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yearly, about 5,000 car loads are transported across the united states, and phmsa is working diligently to make sure these products arrive safely at their destinations. in 2015, in collaboration with the federal rail administration, we issued the high hazard flammable rail rule. they designed new requirements designed to reduce the consequences involved trains transported large quantities of flammable liquids including crude oil and ethanol by setting new regulations in speed, braking systems, rooting, and tank car design. this comprehensive rule directly addresses the risks associated with this growing and changing marketplace. advancing the safe movement of these products by rail. our role in the changing energy market goes beyond regulating the products that power our cars and homes. basically, we have been able to fly across the ocean for over a century now, but we're now also global consumers.
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asking products literally to move around the world with the touch of one button. you may remember the really cool gift last year during the holiday season was hoverboards. and in 2015, the embodiment of the hoverboard was the back to the future nostalgia we all had. but i have to tell you that several of the major international manufacturers of these devices were not compliant with the international safety standards for the parts that were actually inside the hoverboards that they had manufactured. many of the models were found to have faulty batteries, chargers, and cut-off switches that after regular use were not only susceptible to short circuiting but in some cases they were actually spontaneously combusting. it was a collaborative work of both phmsa and the u.s. customs and border patrol as we worked to stop shipments of these faulty goods at the ports. phmsa issued a safety alert that provided guidance on how
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hoverboards were to be transported, what their handling should be, the usage, et cetera. and it was the u.s. consumer safety commission that educated the public on the quality and verification of what they actually needed to look for in the product they had purchased, oftentimes online. these collaborative efforts increased overall awareness of the safety risks that was really involved in arguably one of the hottest toys that sold last year. a major objective of phmsa's hazardous material safety program is to maintain a global system of hazardous materials regulations that enhances the safe and efficient movement of hazmat from oil to batteries that power everything that's we just talked about, including your phone. they literally cross every border, every jurisdiction, and all international boundaries.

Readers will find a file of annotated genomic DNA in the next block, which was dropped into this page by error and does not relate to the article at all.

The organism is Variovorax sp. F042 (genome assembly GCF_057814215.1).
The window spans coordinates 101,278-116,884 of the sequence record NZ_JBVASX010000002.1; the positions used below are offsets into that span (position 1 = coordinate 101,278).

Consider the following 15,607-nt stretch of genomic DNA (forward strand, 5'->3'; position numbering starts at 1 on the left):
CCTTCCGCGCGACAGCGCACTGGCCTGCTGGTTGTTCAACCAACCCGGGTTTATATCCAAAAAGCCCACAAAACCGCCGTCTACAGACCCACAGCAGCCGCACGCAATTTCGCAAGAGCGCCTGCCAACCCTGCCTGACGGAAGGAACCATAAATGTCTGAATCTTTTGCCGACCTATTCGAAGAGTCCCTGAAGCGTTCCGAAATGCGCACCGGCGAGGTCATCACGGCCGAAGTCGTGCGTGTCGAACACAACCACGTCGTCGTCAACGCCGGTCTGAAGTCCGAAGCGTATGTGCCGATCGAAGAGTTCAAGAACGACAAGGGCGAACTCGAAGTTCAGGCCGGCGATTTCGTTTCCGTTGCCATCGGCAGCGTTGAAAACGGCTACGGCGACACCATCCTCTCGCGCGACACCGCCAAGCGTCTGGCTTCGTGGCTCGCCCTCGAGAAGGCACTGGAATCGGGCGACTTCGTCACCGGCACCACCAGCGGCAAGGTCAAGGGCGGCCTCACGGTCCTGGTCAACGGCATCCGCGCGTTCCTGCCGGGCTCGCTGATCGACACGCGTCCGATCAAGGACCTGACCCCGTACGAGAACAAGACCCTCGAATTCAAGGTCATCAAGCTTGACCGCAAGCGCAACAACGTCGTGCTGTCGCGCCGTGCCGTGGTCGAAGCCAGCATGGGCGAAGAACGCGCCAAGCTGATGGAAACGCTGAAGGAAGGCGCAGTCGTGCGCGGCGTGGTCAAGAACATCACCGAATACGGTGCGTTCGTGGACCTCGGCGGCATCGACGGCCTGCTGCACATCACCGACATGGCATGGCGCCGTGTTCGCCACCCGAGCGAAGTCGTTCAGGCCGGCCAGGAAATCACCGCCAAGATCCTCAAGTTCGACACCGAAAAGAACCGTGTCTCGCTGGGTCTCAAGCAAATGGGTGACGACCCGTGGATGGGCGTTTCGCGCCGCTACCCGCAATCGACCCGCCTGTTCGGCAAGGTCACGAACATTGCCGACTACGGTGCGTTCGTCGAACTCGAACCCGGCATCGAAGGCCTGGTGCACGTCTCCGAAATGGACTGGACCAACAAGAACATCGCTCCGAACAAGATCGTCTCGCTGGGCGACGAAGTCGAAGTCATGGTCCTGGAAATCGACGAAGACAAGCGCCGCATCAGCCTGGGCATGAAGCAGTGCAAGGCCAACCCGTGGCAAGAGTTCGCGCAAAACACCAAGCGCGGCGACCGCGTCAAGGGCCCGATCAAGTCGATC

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the u.s. is a leader in international harmonization. working to set global compliance standards and risk identification and development of safety controls and to insure regulatory consistency. it was these safety stands that alerted us to countries -- and countries all over the world to stop the faulty batteries, stop the use of these faulty batteries that had been used in the hoverboards and really to make sure that they were stopped at the border. our leadership and collaboration allows billions of international shipments worldwide to reach their destination safely. so our challenge is to lead within our dynam environment and create a regulatory atmosphere where innovation can flourish while also protecting and advancing the highest priority of the american people, which is their safety. our regulated industries have experienced a series of accidents and incidents that
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have resulted in heightened attention, scrutiny and scepticism about these modes of transportation. public opinion is clear. there should not be any trade offs as we move products and everyone has a part in protecting the communities and the environment living along these transportation routes while advancing the safety of products an services that we all rely on. the natural gas leak in california last fall was the largest methane leak in u.s. history. this failure at this facility, one of the most critical for energy supply in the area in southern california not only had a disruptive effect and an impact on the people living in and around that area, it brought heightened attention to inconsistencies in the state standards that regulate underground natural gas storage and the real consequence of not investing in our nation's
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aging infrastructure. i toured the canyon past earlier this year with secretary of energy and it was extremely clear to both of us that there were many lessons to be learned. last month the department of energy and the u.s. department of transportation announced the creation of an interagency task force on national gas storage safety. as part of the work on the task force, phmsa is moving forward with regulations for underground natural gas storage which will provide minimum operating and safety standards for all states and improve oversight for all state facilities. we work on behalf of every american no matter their zip sowed, socioeconomic or educational background, their race or gender. accidents are not a part of acceptable business to the american people nor should they